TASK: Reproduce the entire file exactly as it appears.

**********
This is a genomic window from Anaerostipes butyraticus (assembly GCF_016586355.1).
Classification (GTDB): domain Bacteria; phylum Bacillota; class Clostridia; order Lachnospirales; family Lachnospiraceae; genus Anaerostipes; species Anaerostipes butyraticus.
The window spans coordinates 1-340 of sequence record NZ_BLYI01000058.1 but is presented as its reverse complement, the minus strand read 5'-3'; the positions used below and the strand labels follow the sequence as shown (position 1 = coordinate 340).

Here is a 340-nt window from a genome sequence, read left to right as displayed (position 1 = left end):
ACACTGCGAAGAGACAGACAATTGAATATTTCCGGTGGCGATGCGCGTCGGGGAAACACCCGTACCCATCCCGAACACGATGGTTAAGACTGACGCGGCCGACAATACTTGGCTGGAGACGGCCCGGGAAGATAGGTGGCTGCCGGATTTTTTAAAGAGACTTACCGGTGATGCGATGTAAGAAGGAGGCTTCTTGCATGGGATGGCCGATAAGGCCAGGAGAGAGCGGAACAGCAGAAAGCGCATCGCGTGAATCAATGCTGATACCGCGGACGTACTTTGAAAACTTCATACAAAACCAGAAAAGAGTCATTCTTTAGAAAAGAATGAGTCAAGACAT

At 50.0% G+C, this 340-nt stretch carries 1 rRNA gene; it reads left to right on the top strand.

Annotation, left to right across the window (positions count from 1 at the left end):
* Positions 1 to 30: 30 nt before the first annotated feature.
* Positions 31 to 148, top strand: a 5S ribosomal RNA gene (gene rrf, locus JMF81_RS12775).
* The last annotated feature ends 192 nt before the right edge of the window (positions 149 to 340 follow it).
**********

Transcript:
This is a genomic window from Anaerostipes butyraticus (assembly GCF_016586355.1).
Classification (GTDB): domain Bacteria; phylum Bacillota; class Clostridia; order Lachnospirales; family Lachnospiraceae; genus Anaerostipes; species Anaerostipes butyraticus.
The window spans coordinates 1-340 of sequence record NZ_BLYI01000058.1 but is presented as its reverse complement, the minus strand read 5'-3'; the positions used below and the strand labels follow the sequence as shown (position 1 = coordinate 340).

Here is a 340-nt window from a genome sequence, read left to right as displayed (position 1 = left end):
ACACTGCGAAGAGACAGACAATTGAATATTTCCGGTGGCGATGCGCGTCGGGGAAACACCCGTACCCATCCCGAACACGATGGTTAAGACTGACGCGGCCGACAATACTTGGCTGGAGACGGCCCGGGAAGATAGGTGGCTGCCGGATTTTTTAAAGAGACTTACCGGTGATGCGATGTAAGAAGGAGGCTTCTTGCATGGGATGGCCGATAAGGCCAGGAGAGAGCGGAACAGCAGAAAGCGCATCGCGTGAATCAATGCTGATACCGCGGACGTACTTTGAAAACTTCATACAAAACCAGAAAAGAGTCATTCTTTAGAAAAGAATGAGTCAAGACAT

At 50.0% G+C, this 340-nt stretch carries 1 rRNA gene; it reads left to right on the top strand.

Annotation, left to right across the window (positions count from 1 at the left end):
* Positions 1 to 30: 30 nt before the first annotated feature.
* Positions 31 to 148, top strand: a 5S ribosomal RNA gene (gene rrf, locus JMF81_RS12775).
* The last annotated feature ends 192 nt before the right edge of the window (positions 149 to 340 follow it).